The confluence of bad news items has thrown the Turkish economy into a tailspin. Once the darling of Wall Street and a model for emerging markets, Turkey is now in the economic doldrums. Since the world downturn in 2008 Turkey has been faltering. The miracle of economic prosperity from 2002 to 2003 attributed to Premier Erdogan, now seems like a chimera.
Turkey has had a currency in free fall; the Turkish lira lost about a third of its value against the dollar in the last few months. Its central bank is torn between keeping interest rates low in order to promote economic growth or let interest rates rise to cope with intense inflationary pressure. This is the dilemma facing many emerging markets reviving fears of a financial contagion that could derail global expansion.
Turkey’s central bank finally surrendered to rising interest rates in an effort to head off the lira’s tumble, doubling its benchmark lending rate to 10 percent from 4.5 percent. However, this step has great risks. The unemployment rate for those under 30 is about 35 percent. Without economic growth that condition will worsen. There have been demonstrations on the streets of Ankara and Istanbul over economic issues as well as the corruption scandal that has tainted several members of Erdogan’s cabinet and Erdogan himself.
Erdogan’s relative political stability emerged from the seven to eight percent GDP growth from his election in 2002 until the global downturn in 2008. He is now skating on very thin ice. Those days of phenomenal growth are over for now.
Admittedly Turkey’s economy isn’t important enough to disrupt global financial markets. Its gross domestic product is $822 billion or around five percent of the U.S. GDP. Nonetheless, Turkey could prove to be a bellwether for other emerging markets trying to cope with capital flight, rising inflation and stagnant growth.
As interesting as the economic dilemma facing Turkey’s central bank is the political fragility of the Erdogan government. A faltering economy isn’t likely to produce popular support for Erdogan’s party. While political opposition is fragmented, Turkey does have a history of military coups to resolve political stalemate.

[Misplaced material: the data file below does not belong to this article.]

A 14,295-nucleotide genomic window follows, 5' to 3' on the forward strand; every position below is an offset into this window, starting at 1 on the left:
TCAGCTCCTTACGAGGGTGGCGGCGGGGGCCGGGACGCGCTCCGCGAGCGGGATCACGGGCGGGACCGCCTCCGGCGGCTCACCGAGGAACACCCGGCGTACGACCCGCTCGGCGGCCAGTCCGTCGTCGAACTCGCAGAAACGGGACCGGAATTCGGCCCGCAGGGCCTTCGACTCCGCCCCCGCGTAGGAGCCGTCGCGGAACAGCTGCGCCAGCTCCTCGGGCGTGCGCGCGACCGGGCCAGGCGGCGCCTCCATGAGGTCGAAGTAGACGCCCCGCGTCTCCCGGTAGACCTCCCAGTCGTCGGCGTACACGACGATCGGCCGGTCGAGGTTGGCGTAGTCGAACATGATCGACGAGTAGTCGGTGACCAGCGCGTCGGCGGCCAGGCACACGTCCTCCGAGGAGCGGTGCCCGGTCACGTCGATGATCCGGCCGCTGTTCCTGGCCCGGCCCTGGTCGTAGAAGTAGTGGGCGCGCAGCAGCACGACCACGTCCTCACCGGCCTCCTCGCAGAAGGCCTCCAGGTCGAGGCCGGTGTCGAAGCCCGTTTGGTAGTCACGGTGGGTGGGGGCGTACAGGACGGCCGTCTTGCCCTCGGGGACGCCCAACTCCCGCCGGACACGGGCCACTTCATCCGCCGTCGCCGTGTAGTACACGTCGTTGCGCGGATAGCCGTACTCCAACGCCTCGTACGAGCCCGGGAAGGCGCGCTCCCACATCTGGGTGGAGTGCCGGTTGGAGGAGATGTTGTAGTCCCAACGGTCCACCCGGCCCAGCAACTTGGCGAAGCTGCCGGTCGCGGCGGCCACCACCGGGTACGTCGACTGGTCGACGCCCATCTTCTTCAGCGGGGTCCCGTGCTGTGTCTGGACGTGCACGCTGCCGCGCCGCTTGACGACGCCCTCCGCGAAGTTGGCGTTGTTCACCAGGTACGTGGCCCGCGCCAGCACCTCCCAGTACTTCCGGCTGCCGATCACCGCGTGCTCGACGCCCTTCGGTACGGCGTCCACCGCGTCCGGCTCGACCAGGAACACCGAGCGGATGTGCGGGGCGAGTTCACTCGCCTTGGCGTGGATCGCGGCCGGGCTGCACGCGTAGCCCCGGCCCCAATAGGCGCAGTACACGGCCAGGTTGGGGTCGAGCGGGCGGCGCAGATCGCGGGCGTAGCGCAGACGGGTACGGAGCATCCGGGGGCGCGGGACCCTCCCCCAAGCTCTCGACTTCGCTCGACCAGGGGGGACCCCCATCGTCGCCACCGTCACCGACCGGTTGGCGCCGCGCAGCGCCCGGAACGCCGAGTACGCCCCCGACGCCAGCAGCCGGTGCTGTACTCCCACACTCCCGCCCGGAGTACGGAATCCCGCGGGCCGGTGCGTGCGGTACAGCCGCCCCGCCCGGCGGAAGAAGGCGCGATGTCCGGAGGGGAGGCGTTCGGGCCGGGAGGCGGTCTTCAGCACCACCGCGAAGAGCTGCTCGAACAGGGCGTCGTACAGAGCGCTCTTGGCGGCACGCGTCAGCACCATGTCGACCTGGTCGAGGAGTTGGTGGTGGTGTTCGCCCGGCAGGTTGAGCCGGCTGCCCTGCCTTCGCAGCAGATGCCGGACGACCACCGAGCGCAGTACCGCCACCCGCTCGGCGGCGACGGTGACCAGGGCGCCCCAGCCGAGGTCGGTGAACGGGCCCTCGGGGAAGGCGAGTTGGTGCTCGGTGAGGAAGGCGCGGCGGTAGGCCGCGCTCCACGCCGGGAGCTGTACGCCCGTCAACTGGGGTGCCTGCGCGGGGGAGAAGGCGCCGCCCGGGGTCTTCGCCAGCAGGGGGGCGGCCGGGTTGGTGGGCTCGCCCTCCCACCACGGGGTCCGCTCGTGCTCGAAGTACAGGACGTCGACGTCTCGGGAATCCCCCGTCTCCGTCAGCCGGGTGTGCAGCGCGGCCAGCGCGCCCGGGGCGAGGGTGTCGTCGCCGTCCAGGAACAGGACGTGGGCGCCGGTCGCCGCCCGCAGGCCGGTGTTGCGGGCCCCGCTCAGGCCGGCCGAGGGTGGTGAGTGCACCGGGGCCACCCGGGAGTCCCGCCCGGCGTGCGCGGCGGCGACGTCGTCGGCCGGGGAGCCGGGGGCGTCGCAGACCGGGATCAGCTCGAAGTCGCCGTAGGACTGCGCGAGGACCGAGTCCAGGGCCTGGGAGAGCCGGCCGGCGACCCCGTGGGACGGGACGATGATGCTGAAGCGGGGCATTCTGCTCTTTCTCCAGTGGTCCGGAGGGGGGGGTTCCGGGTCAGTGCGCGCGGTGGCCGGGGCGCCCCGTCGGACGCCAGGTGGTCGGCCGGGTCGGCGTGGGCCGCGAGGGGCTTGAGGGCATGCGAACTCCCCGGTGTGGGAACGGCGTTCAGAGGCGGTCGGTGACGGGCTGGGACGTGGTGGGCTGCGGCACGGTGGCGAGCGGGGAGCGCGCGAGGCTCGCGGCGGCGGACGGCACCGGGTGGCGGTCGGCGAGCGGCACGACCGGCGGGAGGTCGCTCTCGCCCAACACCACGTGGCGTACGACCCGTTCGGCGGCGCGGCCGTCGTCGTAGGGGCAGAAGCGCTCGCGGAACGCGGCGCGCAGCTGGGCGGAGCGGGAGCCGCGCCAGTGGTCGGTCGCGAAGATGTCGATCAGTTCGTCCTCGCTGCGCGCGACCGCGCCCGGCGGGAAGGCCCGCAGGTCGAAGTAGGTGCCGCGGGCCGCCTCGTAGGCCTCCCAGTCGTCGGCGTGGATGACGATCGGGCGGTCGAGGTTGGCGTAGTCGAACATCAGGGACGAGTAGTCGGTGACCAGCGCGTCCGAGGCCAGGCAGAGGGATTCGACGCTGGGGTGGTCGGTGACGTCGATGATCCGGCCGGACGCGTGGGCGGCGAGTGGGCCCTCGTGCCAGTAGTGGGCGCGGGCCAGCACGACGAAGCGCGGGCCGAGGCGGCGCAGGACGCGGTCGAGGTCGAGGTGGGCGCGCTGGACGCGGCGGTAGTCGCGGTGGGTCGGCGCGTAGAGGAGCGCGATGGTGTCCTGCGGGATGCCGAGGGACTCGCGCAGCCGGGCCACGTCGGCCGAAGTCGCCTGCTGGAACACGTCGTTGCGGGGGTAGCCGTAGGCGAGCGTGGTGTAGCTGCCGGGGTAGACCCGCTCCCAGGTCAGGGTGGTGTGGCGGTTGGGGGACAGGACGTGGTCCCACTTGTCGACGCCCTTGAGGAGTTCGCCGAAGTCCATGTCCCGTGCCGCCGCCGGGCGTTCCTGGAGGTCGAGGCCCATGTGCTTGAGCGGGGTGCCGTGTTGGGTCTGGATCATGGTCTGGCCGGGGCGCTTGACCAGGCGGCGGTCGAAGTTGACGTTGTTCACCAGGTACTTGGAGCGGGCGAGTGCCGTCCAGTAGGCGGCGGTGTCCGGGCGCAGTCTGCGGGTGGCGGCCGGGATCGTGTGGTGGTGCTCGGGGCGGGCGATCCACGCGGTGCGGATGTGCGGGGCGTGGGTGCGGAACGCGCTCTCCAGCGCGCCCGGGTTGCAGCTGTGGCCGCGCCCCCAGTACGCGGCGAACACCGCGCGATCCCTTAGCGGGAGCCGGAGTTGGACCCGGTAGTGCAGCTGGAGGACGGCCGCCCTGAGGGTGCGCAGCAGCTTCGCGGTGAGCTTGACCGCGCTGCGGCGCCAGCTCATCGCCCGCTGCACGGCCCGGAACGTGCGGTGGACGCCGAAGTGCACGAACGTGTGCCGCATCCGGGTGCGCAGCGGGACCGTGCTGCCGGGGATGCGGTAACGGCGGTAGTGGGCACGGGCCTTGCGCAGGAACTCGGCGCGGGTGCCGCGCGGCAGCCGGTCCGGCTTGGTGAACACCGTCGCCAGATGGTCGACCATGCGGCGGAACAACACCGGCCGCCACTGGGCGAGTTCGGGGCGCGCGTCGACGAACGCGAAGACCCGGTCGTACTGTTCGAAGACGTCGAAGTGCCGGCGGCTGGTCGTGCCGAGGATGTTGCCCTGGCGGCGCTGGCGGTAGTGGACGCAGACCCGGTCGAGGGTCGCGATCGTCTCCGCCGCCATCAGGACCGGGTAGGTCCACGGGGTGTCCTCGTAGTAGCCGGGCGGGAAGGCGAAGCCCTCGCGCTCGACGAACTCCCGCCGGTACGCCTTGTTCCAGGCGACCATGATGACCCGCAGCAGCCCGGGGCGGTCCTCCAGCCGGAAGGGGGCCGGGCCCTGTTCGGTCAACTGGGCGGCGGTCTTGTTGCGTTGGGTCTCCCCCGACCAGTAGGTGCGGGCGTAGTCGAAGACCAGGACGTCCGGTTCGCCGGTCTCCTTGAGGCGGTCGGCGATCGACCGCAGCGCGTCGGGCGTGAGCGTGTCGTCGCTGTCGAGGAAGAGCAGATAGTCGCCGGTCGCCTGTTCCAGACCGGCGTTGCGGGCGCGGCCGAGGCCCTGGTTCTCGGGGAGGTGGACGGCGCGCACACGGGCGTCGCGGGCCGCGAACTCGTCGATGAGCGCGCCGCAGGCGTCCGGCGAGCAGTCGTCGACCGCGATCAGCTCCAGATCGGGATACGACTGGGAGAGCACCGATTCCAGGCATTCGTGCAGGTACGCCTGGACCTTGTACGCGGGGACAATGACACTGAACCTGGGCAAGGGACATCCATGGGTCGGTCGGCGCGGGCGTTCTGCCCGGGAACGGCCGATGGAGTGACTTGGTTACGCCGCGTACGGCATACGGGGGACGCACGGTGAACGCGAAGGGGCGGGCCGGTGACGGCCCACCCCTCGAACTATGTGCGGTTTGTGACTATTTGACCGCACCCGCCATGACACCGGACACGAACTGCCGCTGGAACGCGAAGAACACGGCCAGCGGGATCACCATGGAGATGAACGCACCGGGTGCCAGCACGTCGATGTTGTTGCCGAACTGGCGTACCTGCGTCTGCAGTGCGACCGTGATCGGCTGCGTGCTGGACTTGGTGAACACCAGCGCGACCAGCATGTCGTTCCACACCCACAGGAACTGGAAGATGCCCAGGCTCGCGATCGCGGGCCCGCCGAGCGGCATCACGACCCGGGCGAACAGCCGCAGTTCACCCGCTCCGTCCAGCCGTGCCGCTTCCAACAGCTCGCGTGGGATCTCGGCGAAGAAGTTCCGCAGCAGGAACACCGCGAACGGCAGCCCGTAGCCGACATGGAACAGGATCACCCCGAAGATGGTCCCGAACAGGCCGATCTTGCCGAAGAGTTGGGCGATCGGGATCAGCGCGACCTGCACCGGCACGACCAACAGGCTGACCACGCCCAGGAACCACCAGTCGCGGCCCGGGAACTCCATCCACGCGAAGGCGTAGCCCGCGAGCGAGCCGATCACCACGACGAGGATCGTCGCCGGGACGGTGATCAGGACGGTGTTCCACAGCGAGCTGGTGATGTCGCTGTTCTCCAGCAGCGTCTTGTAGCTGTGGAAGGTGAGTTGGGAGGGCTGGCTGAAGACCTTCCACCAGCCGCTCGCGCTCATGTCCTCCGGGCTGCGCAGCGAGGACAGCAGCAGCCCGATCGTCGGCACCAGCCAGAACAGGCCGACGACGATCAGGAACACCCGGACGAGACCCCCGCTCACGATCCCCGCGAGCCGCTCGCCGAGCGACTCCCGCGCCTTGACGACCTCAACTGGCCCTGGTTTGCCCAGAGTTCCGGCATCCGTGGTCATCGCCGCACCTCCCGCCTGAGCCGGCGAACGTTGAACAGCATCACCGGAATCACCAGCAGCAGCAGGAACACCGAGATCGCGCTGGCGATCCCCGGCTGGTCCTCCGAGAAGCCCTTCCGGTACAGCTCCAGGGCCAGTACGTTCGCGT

Recognizing this possibility, Erdogan has purged the military and the police of potential adversaries. But under present conditions, a coup cannot be ruled out. Since Saudi Arabia has made major investments in Turkey in the hope this infusion of capital would stabilize the government, present conditions must make the Saudi leadership very uncomfortable. As a consequence, the House of Saud could turn off the financial spigot thereby accelerating the decline of the lira.
Nariman Behravesh, chief economist at U.S. Global Insight, noted “They (the Turks) do not have an easy time of it.” Alas, the tough choice facing the Turkish government between controlling inflation and promoting economic growth is the same issue confronting the United States and western economies. The conditions may not be as stark as those found in Turkey, but they are real and not easily addressed. It isn’t easy being an economist on a “tightrope” trying to maintain your balance.
Herbert London is President of the London Center for Policy Research, a senior fellow at the Manhattan Institute and author of the book The Transformational Decade (University Press of America). You can read all of Herb London’s commentaries at www.londoncenter.org
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